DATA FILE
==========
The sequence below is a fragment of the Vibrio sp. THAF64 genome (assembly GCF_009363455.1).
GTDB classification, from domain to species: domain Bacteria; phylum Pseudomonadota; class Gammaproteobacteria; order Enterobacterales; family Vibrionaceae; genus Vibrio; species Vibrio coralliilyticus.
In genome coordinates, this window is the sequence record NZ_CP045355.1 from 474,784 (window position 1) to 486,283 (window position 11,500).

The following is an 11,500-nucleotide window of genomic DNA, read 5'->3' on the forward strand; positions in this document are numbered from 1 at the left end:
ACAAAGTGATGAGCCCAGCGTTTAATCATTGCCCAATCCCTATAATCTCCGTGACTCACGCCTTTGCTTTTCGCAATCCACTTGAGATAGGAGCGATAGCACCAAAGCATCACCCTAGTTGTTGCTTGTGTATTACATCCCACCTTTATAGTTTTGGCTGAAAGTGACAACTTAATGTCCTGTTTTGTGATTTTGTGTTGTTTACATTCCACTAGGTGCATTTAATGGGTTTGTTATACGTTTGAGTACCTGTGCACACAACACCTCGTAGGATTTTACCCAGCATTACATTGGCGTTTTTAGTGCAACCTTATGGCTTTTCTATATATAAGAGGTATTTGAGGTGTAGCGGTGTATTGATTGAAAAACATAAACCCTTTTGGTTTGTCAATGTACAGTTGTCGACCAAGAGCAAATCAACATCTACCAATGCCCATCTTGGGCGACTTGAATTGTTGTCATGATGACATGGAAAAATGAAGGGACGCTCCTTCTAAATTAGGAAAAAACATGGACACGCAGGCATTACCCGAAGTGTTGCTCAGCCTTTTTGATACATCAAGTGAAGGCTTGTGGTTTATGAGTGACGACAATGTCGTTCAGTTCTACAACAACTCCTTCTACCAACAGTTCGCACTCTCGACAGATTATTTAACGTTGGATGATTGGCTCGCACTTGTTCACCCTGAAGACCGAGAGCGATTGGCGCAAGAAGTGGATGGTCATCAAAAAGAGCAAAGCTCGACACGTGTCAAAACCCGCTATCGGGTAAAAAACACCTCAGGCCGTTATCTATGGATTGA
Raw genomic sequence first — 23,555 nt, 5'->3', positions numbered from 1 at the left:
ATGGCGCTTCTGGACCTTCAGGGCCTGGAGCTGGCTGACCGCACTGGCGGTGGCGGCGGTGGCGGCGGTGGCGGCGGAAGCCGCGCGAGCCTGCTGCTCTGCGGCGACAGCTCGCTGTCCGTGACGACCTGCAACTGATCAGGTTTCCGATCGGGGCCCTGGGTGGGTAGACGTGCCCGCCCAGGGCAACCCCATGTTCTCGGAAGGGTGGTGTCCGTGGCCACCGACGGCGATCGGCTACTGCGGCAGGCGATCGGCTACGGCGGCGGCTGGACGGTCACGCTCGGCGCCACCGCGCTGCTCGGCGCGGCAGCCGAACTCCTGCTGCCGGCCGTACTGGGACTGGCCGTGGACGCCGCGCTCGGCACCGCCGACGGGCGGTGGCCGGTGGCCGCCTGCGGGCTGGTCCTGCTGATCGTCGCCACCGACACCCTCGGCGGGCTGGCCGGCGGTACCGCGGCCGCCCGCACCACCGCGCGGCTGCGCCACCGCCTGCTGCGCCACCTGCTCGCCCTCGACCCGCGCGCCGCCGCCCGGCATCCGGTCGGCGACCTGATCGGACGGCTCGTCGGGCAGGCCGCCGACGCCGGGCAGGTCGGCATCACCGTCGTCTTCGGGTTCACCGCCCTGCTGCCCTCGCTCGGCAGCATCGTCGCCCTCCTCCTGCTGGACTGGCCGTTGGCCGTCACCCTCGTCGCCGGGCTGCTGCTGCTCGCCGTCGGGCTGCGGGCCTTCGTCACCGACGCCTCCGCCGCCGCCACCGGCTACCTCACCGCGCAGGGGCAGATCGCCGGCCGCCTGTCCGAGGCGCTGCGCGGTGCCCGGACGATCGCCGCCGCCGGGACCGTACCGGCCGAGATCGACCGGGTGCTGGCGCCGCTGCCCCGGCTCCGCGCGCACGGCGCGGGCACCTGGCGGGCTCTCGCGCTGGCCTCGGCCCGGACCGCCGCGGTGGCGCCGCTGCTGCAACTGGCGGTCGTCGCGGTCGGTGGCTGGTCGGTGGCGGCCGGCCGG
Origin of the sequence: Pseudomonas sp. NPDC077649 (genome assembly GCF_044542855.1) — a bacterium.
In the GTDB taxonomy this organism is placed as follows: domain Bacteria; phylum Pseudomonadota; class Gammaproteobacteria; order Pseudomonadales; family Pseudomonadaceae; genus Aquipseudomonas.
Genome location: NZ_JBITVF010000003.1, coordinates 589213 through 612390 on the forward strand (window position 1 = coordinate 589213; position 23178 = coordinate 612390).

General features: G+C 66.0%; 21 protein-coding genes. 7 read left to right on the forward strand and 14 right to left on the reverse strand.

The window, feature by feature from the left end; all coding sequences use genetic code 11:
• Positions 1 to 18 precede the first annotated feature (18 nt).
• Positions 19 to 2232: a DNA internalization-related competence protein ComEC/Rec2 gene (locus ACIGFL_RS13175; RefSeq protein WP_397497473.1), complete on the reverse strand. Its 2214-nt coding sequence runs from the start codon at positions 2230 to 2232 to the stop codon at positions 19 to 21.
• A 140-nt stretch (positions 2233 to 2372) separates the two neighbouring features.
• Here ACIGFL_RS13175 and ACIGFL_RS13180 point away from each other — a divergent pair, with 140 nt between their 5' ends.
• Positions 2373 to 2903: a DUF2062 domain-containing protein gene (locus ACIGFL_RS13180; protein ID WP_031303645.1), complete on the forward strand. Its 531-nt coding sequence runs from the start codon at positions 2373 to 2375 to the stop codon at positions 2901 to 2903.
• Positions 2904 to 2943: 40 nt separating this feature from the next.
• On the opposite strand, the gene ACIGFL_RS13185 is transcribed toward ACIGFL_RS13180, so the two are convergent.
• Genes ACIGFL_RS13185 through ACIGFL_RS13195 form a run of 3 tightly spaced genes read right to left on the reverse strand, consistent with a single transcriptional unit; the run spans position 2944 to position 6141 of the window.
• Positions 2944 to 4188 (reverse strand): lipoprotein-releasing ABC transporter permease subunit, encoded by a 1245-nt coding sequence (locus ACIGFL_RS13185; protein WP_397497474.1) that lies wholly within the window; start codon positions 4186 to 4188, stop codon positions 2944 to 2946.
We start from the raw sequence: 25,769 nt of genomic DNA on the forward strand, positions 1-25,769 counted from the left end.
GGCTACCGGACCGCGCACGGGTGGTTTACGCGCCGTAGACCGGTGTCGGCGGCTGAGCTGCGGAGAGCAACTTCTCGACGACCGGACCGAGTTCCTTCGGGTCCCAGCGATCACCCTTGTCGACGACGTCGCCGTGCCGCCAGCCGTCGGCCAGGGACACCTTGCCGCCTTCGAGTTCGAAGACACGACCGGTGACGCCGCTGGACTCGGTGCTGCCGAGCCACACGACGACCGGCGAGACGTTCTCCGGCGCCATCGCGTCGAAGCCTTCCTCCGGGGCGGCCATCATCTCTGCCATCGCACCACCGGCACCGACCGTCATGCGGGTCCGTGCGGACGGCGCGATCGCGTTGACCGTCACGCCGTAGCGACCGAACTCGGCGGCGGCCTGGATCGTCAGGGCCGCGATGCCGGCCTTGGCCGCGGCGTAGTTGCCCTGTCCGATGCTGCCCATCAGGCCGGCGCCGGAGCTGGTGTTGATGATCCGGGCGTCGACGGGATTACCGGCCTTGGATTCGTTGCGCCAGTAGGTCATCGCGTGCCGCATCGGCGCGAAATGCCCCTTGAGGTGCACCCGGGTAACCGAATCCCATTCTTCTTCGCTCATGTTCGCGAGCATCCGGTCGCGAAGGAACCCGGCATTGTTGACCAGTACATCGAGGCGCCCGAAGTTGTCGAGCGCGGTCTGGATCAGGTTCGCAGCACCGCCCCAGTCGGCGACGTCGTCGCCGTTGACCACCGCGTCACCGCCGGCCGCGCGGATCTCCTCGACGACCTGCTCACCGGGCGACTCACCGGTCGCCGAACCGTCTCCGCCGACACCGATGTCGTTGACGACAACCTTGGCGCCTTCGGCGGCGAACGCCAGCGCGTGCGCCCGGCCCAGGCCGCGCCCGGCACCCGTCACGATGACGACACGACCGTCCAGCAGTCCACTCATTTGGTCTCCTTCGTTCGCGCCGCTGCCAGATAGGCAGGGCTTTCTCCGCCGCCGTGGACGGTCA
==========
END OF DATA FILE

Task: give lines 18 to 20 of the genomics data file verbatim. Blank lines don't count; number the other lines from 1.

• Positions 2904 to 2943: 40 nt separating this feature from the next.
• On the opposite strand, the gene ACIGFL_RS13185 is transcribed toward ACIGFL_RS13180, so the two are convergent.
• Genes ACIGFL_RS13185 through ACIGFL_RS13195 form a run of 3 tightly spaced genes read right to left on the reverse strand, consistent with a single transcriptional unit; the run spans position 2944 to position 6141 of the window.